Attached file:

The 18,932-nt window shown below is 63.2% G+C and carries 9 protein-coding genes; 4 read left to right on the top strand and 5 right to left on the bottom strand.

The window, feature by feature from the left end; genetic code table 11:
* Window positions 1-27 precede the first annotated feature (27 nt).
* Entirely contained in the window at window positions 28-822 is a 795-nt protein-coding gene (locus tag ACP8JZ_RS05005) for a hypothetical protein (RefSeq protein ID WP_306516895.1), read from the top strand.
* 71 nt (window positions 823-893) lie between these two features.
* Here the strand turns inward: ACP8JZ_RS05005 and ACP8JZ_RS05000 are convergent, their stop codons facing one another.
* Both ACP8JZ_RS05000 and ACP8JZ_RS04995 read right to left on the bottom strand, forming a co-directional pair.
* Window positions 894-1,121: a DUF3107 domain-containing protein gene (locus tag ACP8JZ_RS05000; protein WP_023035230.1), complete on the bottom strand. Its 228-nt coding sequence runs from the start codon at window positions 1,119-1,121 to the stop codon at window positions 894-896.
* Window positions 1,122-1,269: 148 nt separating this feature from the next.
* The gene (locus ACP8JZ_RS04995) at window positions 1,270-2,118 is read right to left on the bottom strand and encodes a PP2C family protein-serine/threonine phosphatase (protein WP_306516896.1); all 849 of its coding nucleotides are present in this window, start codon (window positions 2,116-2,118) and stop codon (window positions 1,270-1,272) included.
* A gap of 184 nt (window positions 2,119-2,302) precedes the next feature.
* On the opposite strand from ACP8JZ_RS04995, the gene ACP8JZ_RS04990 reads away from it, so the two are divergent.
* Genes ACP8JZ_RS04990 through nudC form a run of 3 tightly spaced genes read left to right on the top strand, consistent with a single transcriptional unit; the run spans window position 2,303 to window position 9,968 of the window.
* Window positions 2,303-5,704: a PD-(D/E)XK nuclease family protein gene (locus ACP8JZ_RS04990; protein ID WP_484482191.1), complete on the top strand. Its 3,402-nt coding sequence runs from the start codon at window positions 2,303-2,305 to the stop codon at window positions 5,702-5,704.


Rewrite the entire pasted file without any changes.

The 18,932-nt window shown below is 63.2% G+C and carries 9 protein-coding genes; 4 read left to right on the top strand and 5 right to left on the bottom strand.

The window, feature by feature from the left end; genetic code table 11:
* Window positions 1-27 precede the first annotated feature (27 nt).
* Entirely contained in the window at window positions 28-822 is a 795-nt protein-coding gene (locus tag ACP8JZ_RS05005) for a hypothetical protein (RefSeq protein ID WP_306516895.1), read from the top strand.
* 71 nt (window positions 823-893) lie between these two features.
* Here the strand turns inward: ACP8JZ_RS05005 and ACP8JZ_RS05000 are convergent, their stop codons facing one another.
* Both ACP8JZ_RS05000 and ACP8JZ_RS04995 read right to left on the bottom strand, forming a co-directional pair.
* Window positions 894-1,121: a DUF3107 domain-containing protein gene (locus tag ACP8JZ_RS05000; protein WP_023035230.1), complete on the bottom strand. Its 228-nt coding sequence runs from the start codon at window positions 1,119-1,121 to the stop codon at window positions 894-896.
* Window positions 1,122-1,269: 148 nt separating this feature from the next.
* The gene (locus ACP8JZ_RS04995) at window positions 1,270-2,118 is read right to left on the bottom strand and encodes a PP2C family protein-serine/threonine phosphatase (protein WP_306516896.1); all 849 of its coding nucleotides are present in this window, start codon (window positions 2,116-2,118) and stop codon (window positions 1,270-1,272) included.
* A gap of 184 nt (window positions 2,119-2,302) precedes the next feature.
* On the opposite strand from ACP8JZ_RS04995, the gene ACP8JZ_RS04990 reads away from it, so the two are divergent.
* Genes ACP8JZ_RS04990 through nudC form a run of 3 tightly spaced genes read left to right on the top strand, consistent with a single transcriptional unit; the run spans window position 2,303 to window position 9,968 of the window.
* Window positions 2,303-5,704: a PD-(D/E)XK nuclease family protein gene (locus ACP8JZ_RS04990; protein ID WP_484482191.1), complete on the top strand. Its 3,402-nt coding sequence runs from the start codon at window positions 2,303-2,305 to the stop codon at window positions 5,702-5,704.